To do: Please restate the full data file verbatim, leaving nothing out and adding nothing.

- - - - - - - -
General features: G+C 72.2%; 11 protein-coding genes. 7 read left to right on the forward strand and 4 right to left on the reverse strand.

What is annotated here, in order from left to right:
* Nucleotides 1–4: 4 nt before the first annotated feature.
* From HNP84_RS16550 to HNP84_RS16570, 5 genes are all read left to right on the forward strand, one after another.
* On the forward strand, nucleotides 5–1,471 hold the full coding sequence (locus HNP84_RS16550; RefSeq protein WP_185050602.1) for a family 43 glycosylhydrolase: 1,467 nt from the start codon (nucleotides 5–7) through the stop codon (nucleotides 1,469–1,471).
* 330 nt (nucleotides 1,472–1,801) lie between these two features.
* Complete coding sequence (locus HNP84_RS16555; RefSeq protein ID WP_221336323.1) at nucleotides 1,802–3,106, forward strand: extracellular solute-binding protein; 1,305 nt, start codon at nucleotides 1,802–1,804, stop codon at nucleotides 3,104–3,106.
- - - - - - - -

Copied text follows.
General features: G+C 72.2%; 11 protein-coding genes. 7 read left to right on the forward strand and 4 right to left on the reverse strand.

What is annotated here, in order from left to right:
* Nucleotides 1–4: 4 nt before the first annotated feature.
* From HNP84_RS16550 to HNP84_RS16570, 5 genes are all read left to right on the forward strand, one after another.
* On the forward strand, nucleotides 5–1,471 hold the full coding sequence (locus HNP84_RS16550; RefSeq protein WP_185050602.1) for a family 43 glycosylhydrolase: 1,467 nt from the start codon (nucleotides 5–7) through the stop codon (nucleotides 1,469–1,471).
* 330 nt (nucleotides 1,472–1,801) lie between these two features.
* Complete coding sequence (locus HNP84_RS16555; RefSeq protein ID WP_221336323.1) at nucleotides 1,802–3,106, forward strand: extracellular solute-binding protein; 1,305 nt, start codon at nucleotides 1,802–1,804, stop codon at nucleotides 3,104–3,106.